Charles Darwin once said, “It’s not the strongest of species that survive, nor the most intelligent, but the ones most resilient and responsive to change.”
Change is not easy for most people, but it is inevitable. For many people, the first instinct is to fight back against the change. However, everyone and everything changes and those who learn early on to adapt, tend to have less anxiety and stress when it happens.
I consider myself adaptable, and for the most part I am a “go with the flow” type of person. However, there is one thing that really gets my blood pressure up and that’s any changes or issues with technology. Whether it’s a routine update to my cell phone, internet or Wi-Fi issues; anytime that technology doesn’t operate the way it’s supposed to I tend to lose my patience very quickly. Is it too much to ask that when you turn something on that it just does what it’s supposed to?
Change on a large scale is uncomfortable for most people. When you are used to things being a certain way, it can be difficult to see another path. When faced with the possibility that your normal may be adjusted, we tend to kick, buck, fight and hold on with all our might to avoid facing it. It’s instinctual and I don’t fault people for that, but at some point, we need to have some faith.
We were awarded a rare gift. We found a unicorn. We won a $10 million-dollar grant to revitalize the downtown area of the City of Norwich through the NYS Downtown Revitalization Initiative (DRI) competitive grant competition.
The steering committee, led by Development Chenango Corporation and Commerce Chenango worked hard for over a year. We conducted surveys, spoke with business owners, talked to residents, elected officials, held focus groups and informational sessions to develop a list of projects that would be attractive to the state. It was difficult to get community interest and people to attend our sessions. I think it was partly due to COVID and partly because I think people didn’t really believe we would win. I get it, but that wasn’t the attitude those of us on the committee had. Throughout the process we kept saying “When we win …” Sometimes a positive attitude is all you have, and we had plenty to go around. In early December 2021, we found out that we were selected. Take that, Negative Nellies!
In addition to the number of projects outlined in the initial application, the Local Planning Committee (LPC) decided to invite the public to submit their ideas and proposals. Each project has a “Sponsor”, who is ultimately responsible for securing financing for the proposed project. Private projects are eligible to receive up to 40% funding through the grant (50% if they meet specific energy goals), and public/municipal projects can receive up to 100% funding. If awarded, the sponsor needs to have the financing in place to get the work done, as all projects are a reimbursement meaning you get the grant funds once the work is completed.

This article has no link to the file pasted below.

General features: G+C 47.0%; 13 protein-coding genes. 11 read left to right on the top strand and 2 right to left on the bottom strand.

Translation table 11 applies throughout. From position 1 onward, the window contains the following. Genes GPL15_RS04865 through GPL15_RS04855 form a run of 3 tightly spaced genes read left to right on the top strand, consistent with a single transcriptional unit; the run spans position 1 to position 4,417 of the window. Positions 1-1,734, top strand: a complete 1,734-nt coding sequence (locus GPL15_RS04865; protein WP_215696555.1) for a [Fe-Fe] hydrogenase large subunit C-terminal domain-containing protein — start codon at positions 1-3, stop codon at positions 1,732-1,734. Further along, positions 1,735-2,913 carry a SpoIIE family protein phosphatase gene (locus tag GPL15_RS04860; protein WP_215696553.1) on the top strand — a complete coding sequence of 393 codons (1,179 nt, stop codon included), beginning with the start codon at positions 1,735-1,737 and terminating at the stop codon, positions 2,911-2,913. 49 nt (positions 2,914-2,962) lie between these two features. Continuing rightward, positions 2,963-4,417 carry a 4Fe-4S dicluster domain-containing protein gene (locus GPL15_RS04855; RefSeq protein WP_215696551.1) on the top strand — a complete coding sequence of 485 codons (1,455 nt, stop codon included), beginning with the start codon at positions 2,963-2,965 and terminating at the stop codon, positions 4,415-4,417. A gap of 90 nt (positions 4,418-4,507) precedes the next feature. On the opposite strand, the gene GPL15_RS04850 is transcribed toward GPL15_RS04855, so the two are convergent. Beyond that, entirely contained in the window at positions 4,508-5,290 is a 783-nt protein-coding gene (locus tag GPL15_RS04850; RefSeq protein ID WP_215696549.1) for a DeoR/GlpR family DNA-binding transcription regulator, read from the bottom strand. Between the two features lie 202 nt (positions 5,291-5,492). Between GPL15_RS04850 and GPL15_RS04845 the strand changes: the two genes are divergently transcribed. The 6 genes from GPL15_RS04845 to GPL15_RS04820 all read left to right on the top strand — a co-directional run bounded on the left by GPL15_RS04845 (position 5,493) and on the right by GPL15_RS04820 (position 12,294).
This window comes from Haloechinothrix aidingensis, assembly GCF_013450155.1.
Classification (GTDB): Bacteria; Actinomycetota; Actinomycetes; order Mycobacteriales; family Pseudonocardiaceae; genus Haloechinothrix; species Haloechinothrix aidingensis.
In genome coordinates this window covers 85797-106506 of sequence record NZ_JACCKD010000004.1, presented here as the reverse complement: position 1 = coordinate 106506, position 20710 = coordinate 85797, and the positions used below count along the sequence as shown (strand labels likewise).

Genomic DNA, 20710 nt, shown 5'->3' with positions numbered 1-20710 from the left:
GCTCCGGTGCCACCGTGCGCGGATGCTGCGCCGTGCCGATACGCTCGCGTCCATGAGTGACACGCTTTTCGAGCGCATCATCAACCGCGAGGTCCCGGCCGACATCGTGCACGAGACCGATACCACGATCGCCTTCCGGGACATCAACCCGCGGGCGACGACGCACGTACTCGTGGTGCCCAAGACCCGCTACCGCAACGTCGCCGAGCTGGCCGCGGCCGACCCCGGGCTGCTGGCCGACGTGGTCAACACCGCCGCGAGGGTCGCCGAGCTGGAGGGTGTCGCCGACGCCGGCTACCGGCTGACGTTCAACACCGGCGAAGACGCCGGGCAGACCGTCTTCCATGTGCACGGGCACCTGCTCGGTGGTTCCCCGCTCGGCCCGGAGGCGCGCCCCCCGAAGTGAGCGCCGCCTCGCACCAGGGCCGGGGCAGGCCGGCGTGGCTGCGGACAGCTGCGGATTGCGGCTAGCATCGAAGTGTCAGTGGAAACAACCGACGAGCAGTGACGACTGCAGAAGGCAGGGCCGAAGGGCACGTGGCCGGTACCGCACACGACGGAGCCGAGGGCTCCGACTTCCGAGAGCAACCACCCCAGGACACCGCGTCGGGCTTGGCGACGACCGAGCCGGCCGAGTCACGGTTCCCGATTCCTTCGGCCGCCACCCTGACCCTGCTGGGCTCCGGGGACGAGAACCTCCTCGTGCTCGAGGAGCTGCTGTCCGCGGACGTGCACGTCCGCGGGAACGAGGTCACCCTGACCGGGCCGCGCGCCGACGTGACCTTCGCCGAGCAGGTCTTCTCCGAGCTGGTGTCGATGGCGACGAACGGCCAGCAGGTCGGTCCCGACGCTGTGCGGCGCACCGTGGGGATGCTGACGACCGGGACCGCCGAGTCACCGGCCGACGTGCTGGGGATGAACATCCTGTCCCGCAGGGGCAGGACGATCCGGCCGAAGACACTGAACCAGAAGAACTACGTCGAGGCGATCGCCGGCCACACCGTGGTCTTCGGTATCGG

At the end of the “open call”, we had over $24 million dollars in requests! With only $10 million to spend, the committee now needs to narrow this down to about $15 million dollars’ worth of projects to submit to the state, who makes the final decision on project funding. More than the allocated amount is requested in case a project falls through or if the state does not agree; this way you have other projects to fall back on.
How can the LPC make this decision? We have a consultant that is helping us with project viability, scoped and budgets. In addition, we are looking for community input.
Projects range from updating and enhancing downtown buildings for apartments, mixed use spaces, rehabilitation of abandoned and empty buildings, streetscape improvements, updates to our downtown parks, parking lot improvements and a local fund for smaller projects and for downtown art.
Back in May, the LPC held a public workshop and invited members of the community to come hear more about the proposed projects, and to also give attendees the opportunity to “spend” $10 million-dollars through an interactive activity. Knowing we needed additional participation from the community, an interactive online survey was added to the DRI site which can be found at: www.norwichdri.com.
It's funny how the promise of money changes things. Back when we were trying to get community input it was difficult to get responses. Now that there’s a big pot of money, everyone wants a piece of it and they are doing anything they can to try and make sure that their project gets funded. Some have alluded to using misinformation and bullying without knowing what the truth is about other projects. I don’t know if it’s fear of competition, fear that there will never be another opportunity like this or just ignorance, but the past couple of weeks have been really disheartening. This should be a joyous time for our community, but instead it’s turning ugly.
Like any grant, this money is for a very specific purpose - revitalization. It is not to address water issues, potholes, or social issues like homelessness or drug addiction. Those things are very important but is not what this money is for and it’s not why we won the grant. We won because of the projects outlined in the application, and the additional investment that Norwich and Chenango County has done over the past few years. The DRI money will build off of that and create additional investment and jobs.
The Local Planning Committee will be making final recommendations to the state this July. To really understand what changes our community wants, we need your honest feedback and to do that you need to be informed and understand the goals of the DRI.
You can find the survey and additional information about the grant program online at: www.norwichdri.com.
Everything changes; help us, help you.
The views and opinions expressed in this publication do not necessarily reflect the views and positions of any entity that this author represents.